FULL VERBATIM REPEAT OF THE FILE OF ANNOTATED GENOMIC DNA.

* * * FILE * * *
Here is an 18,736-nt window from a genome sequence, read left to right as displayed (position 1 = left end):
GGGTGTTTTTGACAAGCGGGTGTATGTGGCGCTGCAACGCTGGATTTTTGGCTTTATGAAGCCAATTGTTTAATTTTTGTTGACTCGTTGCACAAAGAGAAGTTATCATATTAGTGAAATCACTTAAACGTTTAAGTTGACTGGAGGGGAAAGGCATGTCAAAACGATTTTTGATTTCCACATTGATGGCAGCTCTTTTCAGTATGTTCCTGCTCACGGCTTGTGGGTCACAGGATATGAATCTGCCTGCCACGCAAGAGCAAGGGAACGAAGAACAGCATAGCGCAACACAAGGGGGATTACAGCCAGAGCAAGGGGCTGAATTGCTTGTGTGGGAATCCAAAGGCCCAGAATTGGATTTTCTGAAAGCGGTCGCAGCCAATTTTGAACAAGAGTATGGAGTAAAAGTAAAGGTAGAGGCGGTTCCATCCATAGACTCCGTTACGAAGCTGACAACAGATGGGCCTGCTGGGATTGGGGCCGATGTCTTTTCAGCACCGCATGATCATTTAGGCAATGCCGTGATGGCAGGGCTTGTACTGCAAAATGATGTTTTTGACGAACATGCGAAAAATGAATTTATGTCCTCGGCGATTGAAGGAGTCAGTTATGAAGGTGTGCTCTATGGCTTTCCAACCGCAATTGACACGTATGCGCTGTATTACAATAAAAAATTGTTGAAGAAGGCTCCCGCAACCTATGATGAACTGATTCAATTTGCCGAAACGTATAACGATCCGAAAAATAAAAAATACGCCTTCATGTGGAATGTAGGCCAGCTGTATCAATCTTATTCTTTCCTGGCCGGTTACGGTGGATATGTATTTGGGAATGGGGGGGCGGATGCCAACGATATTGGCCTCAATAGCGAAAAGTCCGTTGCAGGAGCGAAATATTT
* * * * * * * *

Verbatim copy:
Here is an 18,736-nt window from a genome sequence, read left to right as displayed (position 1 = left end):
GGGTGTTTTTGACAAGCGGGTGTATGTGGCGCTGCAACGCTGGATTTTTGGCTTTATGAAGCCAATTGTTTAATTTTTGTTGACTCGTTGCACAAAGAGAAGTTATCATATTAGTGAAATCACTTAAACGTTTAAGTTGACTGGAGGGGAAAGGCATGTCAAAACGATTTTTGATTTCCACATTGATGGCAGCTCTTTTCAGTATGTTCCTGCTCACGGCTTGTGGGTCACAGGATATGAATCTGCCTGCCACGCAAGAGCAAGGGAACGAAGAACAGCATAGCGCAACACAAGGGGGATTACAGCCAGAGCAAGGGGCTGAATTGCTTGTGTGGGAATCCAAAGGCCCAGAATTGGATTTTCTGAAAGCGGTCGCAGCCAATTTTGAACAAGAGTATGGAGTAAAAGTAAAGGTAGAGGCGGTTCCATCCATAGACTCCGTTACGAAGCTGACAACAGATGGGCCTGCTGGGATTGGGGCCGATGTCTTTTCAGCACCGCATGATCATTTAGGCAATGCCGTGATGGCAGGGCTTGTACTGCAAAATGATGTTTTTGACGAACATGCGAAAAATGAATTTATGTCCTCGGCGATTGAAGGAGTCAGTTATGAAGGTGTGCTCTATGGCTTTCCAACCGCAATTGACACGTATGCGCTGTATTACAATAAAAAATTGTTGAAGAAGGCTCCCGCAACCTATGATGAACTGATTCAATTTGCCGAAACGTATAACGATCCGAAAAATAAAAAATACGCCTTCATGTGGAATGTAGGCCAGCTGTATCAATCTTATTCTTTCCTGGCCGGTTACGGTGGATATGTATTTGGGAATGGGGGGGCGGATGCCAACGATATTGGCCTCAATAGCGAAAAGTCCGTTGCAGGAGCGAAATATTT